SUPER BOWL WARM-UP

By Bill Keshlear, communications specialist, College of Health

Beyond the countless statistics that coaches of the New England Patriots and Atlanta Falcons will analyze in the run-up to Sunday’s Super Bowl – such as yards per pass attempt, field position after kickoffs, red-zone scoring efficiency and generic tendencies of their opponent – is one that could threaten the future of professional football as the No. 1 spectator sport in the United States: The number of possibly debilitating concussions the game produces.

PHOTO CREDIT: University of North Carolina – Chapel Hill

After one player sustained two concussions, graduate student Jason Mihalik (left), Kevin Guskiewicz and the football staff used video from the studies to help the player correct his blocking technique, which prevented a third concussion after a big hit against rival N. C. State University.

The National Football League reported that players suffered 271 concussions during 234 games of the 2015 season.

That’s just the tip of an iceberg. From 2001 through 2005, children and youth 5 through 18 years of age who were diagnosed as suffering sport-related concussion accounted for 135,000 visits to emergency rooms in the United States. Many of those kids were deeply influenced by elite athletes and their style of play.

A lecture and panel discussion sponsored by the College of Health will examine sport-related concussion 9 a.m. Friday at S.J. Quinney College of Law’s Moot Courtroom. Panelists include a prominent researcher and former National Football League adviser, the University of Utah’s athletic director, its physician for all athletic teams, the football team’s head athletic trainer, a University of Utah researcher administering a Pac-12 Conference brain-imaging grant and a medical spotter for the Big-10 Conference.

Is it a legitimate concern for fans and parents or media-driven paranoia? Given what we know about the injury, should children even play vigorous sport in which contact is inevitable? What about head-injury risk associated with non-contact sport such as competitive bicycling or skiing?

“I am totally, 100 percent against eliminating contact sport for kids. We need to look for ways to minimize the risk of injury and keep kids active in sport,” said Kevin Guskiewicz, dean of the College of Arts and Sciences at the University of North Carolina at Chapel Hill, a prominent researcher in sport-related concussion and former adviser to the National Football League on sport-related concussion.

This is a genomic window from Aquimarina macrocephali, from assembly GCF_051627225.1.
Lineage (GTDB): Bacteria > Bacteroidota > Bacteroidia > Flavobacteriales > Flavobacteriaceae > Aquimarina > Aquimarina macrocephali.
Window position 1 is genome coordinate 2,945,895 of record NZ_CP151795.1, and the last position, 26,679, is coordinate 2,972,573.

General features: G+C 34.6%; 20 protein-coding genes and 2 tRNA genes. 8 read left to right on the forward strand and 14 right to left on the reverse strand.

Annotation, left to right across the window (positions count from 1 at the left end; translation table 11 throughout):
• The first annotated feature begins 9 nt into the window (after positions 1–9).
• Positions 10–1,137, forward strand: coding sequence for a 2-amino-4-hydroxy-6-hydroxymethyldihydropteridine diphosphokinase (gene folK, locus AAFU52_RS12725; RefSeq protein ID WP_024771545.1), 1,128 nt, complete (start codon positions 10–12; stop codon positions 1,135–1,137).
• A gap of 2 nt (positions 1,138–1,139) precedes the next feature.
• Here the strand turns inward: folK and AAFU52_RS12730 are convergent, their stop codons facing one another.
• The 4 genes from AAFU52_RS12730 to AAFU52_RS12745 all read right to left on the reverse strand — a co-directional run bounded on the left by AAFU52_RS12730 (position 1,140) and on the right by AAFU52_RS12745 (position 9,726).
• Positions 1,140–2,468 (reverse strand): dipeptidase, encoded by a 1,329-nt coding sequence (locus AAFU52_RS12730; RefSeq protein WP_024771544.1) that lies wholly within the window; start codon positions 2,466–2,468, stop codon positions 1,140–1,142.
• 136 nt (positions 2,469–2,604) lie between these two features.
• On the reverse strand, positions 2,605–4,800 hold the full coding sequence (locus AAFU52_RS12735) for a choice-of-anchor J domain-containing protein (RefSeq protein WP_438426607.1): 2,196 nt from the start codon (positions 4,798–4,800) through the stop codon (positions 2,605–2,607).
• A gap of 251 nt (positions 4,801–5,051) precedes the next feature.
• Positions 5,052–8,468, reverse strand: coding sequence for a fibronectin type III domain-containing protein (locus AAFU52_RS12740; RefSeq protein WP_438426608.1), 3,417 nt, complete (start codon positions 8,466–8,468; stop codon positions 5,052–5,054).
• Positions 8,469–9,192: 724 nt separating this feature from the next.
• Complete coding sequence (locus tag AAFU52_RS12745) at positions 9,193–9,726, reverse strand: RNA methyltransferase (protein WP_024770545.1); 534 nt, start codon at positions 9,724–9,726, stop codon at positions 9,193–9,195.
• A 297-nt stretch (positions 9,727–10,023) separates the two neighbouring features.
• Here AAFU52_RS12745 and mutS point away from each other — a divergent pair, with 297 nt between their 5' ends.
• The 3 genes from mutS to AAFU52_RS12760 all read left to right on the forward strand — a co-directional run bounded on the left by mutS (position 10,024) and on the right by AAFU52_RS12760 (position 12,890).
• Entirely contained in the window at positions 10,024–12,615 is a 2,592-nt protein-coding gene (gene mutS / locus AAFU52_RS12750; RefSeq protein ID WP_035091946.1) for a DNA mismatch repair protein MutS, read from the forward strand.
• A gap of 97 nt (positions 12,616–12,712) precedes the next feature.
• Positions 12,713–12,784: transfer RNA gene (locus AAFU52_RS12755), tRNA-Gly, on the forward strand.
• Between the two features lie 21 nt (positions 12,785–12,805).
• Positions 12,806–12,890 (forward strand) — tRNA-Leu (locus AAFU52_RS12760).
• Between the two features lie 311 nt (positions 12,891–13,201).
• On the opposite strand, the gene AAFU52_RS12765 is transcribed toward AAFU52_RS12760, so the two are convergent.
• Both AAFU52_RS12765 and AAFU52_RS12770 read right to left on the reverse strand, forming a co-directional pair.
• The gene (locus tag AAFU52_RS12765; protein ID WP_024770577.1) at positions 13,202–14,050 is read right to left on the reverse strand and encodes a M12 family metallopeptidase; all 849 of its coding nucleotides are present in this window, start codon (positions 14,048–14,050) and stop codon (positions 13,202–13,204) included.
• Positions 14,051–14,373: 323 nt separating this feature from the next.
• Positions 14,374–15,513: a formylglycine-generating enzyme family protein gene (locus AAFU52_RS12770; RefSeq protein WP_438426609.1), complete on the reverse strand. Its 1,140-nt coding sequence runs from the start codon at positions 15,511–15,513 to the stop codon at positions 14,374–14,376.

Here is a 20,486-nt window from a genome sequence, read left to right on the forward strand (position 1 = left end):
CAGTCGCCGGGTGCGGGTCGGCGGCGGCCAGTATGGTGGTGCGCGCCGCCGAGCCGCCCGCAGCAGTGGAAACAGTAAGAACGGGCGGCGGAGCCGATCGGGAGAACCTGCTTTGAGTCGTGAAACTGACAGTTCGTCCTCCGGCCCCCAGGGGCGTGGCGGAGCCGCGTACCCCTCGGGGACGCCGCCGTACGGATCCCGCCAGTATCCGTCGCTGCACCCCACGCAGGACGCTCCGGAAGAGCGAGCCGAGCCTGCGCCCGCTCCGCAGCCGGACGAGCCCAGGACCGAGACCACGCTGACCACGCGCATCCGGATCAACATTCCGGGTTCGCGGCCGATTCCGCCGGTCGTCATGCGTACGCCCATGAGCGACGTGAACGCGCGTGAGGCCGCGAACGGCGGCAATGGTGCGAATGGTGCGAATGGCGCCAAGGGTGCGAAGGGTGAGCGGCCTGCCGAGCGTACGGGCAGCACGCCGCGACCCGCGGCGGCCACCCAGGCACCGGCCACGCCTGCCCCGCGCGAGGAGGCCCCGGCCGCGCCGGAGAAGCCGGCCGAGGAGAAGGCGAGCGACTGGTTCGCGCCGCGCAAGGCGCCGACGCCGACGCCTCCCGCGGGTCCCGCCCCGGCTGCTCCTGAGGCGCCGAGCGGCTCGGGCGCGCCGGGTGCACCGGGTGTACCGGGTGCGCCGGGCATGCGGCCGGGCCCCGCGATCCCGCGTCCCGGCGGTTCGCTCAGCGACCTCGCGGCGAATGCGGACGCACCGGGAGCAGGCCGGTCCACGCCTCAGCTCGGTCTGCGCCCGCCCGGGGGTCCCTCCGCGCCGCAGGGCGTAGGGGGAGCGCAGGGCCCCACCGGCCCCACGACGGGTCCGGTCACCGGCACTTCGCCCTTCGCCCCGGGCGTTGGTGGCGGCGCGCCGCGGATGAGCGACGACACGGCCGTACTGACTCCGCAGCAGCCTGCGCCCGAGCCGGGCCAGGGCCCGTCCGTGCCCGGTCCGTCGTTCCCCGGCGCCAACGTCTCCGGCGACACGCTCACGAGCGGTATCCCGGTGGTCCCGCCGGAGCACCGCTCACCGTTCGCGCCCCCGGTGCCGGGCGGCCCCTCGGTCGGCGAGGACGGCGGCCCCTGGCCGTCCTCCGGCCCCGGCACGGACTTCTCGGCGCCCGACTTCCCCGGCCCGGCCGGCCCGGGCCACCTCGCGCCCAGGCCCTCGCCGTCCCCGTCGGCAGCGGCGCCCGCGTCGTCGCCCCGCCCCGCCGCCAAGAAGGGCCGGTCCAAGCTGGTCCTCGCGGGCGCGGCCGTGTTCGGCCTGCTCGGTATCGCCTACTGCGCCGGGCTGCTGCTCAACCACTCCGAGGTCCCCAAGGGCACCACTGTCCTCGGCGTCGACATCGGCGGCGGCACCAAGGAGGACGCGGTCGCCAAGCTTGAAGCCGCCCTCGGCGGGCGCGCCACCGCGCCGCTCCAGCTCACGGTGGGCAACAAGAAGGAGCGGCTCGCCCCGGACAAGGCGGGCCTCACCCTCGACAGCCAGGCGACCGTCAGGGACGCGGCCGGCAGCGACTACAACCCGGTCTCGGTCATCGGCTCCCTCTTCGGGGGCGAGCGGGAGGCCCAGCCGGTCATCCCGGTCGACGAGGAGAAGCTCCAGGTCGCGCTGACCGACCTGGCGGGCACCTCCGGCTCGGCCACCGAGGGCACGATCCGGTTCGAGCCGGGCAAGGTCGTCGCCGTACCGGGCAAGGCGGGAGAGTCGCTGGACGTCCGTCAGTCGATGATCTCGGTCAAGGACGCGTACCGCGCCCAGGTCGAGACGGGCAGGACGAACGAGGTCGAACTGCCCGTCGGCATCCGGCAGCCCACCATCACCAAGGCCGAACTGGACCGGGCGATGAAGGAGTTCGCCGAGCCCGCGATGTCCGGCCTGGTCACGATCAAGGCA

PHOTO CREDIT: (Photos ©2015 Kevin Seifert Photography | kevin@kevinseifertphotography.com | 919-208-9458)

Dr. Kevin Guskiewicz

Guskiewicz will speak at the Friday event.

He believes football, in particular, is as safe as it has ever been because of rules changes, better equipment and general awareness of concussion. Guskiewicz is a big believer in sport as a way to develop individual character and increase childhood physical activity while reducing rates of obesity and diabetes.

Over the past 20 years, his research has focused on sport-related concussion, specifically its effect on balance and neuropsychological function in high school and collegiate athletes. It helped persuade the NFL to adopt rule changes that led to a decrease in concussion during kick-offs — one of football’s most dangerous plays. He has been a member of the NFL’s powerful advisory Head, Neck and Spine Committee.

Guskiewicz was awarded a MacArthur Fellowship, a “Genius Grant,” for his innovative work. For example, his research team and the North Carolina football program pioneered the use of helmet sensors that monitor the amount, direction and magnitude of impacts. Data from the sensors can be used to change rules and modify style of play.

He and his colleagues used the fellowship’s stipend to improve safety in high school sport and identify and treat serious head injury in the U.S. military.

Guskiewicz has been outspoken as a national leader in sport-related concussion. The title of Friday’s discussion, “The State of Sport Concussion: Legitimate Concern vs. Paranoia,” highlights possible conflicts between neurological research, the nation’s richest and possibly most powerful spectator sport and a ratings-driven news media.

One emerging but inconclusive line of research examines repetitive jolts to the head that don’t quite meet the diagnosis for concussion, so-called sub-concussive hits. It has enormous implications for football because unavoidable helmet-to-helmet contact occurs on every play during a game and in practice drills. In response to this research Guskiewicz said, “Well, let’s figure it out. Where’s the evidence to support this notion or theory.”

Photo credit: Courtesy of University of North Carolina – Chapel Hill